Interviews conducted by Catherine Dorton.
Our popular monthly program meetings often feature a jam-packed agenda. We like to keep our introductions short, so you can hear more from our panellists and less from us! It’s hard to do justice to the incredible wealth of experience these guests bring to the table, so we are offering you a preview with this short Q&A beforehand.
This month, we are honoured to be joined by Ranjini George, Rebecca Higgins, and Erika Nielsen.
We hear you use a gong. What’s that for?
Sound is a wonderful way to centre oneself and move beyond the carousel of non-stop thoughts. It is a way to be present to the Now, the Present Moment. The gong is a way of coming home to oneself. I love the words of Zen master Thích Nhất Hạnh regarding the bell/gong: “Listen, listen to the sound of the bell that calls you back to your true home.”
Try this: If you walk by the lake, listen to the sound of the waves. If you’re taking a neighbourhood walk (yes, spring is here!), listen to the sound of the birds. Notice your breath. Feel your feet on the earth. Breathe. Be present.
Listen to the lovely bell chant offered by the Plum Village community.
Why do writers and editors need mindfulness training?
I think it’s not just writers or editors who need mindfulness training. I think mindfulness is something that can help anyone. We enter this life with our first breath and transition from it with our last. So, we always have our breath.
Mindfulness is a way of using our breath—it is a way of being awake to our lives. Mindfulness is a practice: it is a simple and profound way of creating peace in our hearts. In our work as editors or writers, mindfulness helps create focus and clarity. We can bring the energy of mindfulness into our home, our workplace, and the world.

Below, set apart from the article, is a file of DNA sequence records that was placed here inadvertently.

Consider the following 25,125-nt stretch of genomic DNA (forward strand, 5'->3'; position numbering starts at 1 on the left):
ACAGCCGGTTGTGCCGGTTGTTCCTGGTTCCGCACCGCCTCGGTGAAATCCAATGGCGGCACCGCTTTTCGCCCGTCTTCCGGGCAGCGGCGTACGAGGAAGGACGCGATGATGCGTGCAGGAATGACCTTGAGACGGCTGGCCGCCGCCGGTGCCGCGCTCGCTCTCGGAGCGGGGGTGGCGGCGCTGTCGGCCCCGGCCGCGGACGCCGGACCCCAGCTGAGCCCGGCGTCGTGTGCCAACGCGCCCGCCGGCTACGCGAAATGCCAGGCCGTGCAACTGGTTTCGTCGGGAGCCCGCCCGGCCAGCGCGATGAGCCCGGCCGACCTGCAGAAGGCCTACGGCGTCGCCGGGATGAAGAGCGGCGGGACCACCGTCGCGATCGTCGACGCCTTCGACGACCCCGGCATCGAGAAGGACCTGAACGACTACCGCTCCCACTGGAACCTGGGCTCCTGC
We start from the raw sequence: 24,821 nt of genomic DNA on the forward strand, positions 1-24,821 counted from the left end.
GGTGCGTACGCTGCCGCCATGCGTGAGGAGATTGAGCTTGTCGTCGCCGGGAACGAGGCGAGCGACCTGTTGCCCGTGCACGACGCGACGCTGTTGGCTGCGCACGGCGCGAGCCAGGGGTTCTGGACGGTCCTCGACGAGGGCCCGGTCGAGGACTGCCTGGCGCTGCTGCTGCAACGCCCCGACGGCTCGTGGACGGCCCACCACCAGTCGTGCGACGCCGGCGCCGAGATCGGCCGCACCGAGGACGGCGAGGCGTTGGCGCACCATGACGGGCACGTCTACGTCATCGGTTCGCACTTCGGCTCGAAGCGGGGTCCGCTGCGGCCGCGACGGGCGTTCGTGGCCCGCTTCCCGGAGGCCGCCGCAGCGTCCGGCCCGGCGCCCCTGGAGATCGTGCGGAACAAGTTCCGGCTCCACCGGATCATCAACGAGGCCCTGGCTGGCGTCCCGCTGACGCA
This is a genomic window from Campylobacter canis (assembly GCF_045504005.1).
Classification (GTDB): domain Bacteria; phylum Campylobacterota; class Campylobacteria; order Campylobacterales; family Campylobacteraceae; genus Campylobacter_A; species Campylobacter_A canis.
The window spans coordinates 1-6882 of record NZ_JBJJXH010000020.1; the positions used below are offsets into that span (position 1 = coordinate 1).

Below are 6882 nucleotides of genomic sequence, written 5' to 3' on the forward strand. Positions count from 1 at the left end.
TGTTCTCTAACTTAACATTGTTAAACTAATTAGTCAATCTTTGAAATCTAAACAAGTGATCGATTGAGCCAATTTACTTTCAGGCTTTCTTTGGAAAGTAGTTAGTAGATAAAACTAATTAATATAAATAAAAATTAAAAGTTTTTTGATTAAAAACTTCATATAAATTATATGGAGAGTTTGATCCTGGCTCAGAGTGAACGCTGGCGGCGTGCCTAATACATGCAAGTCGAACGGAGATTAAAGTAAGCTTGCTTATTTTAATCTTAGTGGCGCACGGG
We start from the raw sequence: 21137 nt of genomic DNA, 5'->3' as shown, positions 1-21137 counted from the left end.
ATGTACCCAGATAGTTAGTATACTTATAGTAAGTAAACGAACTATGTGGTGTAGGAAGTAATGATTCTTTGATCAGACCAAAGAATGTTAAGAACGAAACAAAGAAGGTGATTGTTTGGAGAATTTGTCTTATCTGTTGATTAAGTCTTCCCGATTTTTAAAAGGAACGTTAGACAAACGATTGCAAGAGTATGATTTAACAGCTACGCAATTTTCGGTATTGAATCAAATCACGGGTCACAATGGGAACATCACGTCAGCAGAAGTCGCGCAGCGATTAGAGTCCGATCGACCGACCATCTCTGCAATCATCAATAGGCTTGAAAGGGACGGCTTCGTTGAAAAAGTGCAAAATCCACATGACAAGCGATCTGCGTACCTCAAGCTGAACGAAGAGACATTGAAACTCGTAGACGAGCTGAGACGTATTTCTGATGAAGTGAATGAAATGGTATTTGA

What’s the secret to life, the universe, and everything?
I don’t think there’s one secret! If there were, we would be fundamentalist and dogmatic about the way to that secret. If we knew that secret, we would think ourselves superior to others and want to convert them to our way of thinking. All we can do is to live our lives fully, try to figure things out, make mistakes, pick ourselves up, and cultivate warm-heartedness and kindness.
One of the secrets that I’ve discovered is that happiness is a practice. Writing is a practice. Cultivating compassion and patience is a practice.
Life is a precious gift. If there is one secret, it is perhaps that! Mindfulness is a way of being awake to our lives and becoming familiar with ourselves. Mindfulness offers a way of working with our difficult emotions and circumstances so that we come closer to happiness and peace. For me, that was transformative wisdom—not a secret, but a moment of illumination, a realization that there is something out there that could help me profoundly and help me to help others. I discovered that I could be the light of my soul.
Here’s a song for you to enjoy: “I Am the Light of My Soul” by Sirgun Kaur and Sat Darshan Singh.
Some people think short stories are just tiny, unfinished novels. Is this fair, and what would you like to say to those people?
Didn’t William Faulkner say something about this? “I’m a failed poet. Maybe every novelist wants to write poetry first, finds he can’t, and then tries the short story, which is the most demanding form after poetry. And, failing at that, only then does he take up novel writing.”
I love reading novels. I know how amazing it can be to fall into a novel that grips you until its end. Short stories can grab us like that, but the whole experience is much quicker. They may be short. Sometimes they’re even tiny. But that doesn’t mean they are unfinished. A short story is a glimpse at a life, a snapshot of a moment or small chunk of time, and sometimes when they’re over, we wish they weren’t, yet. A short story, to me, is a gulp of life: brief, nourishing, sharp, maybe unsettling, but not a failed novel. Is a tiny house an unfinished mansion? Nope. They’re different things.
Hotel or tent? Museum or beach?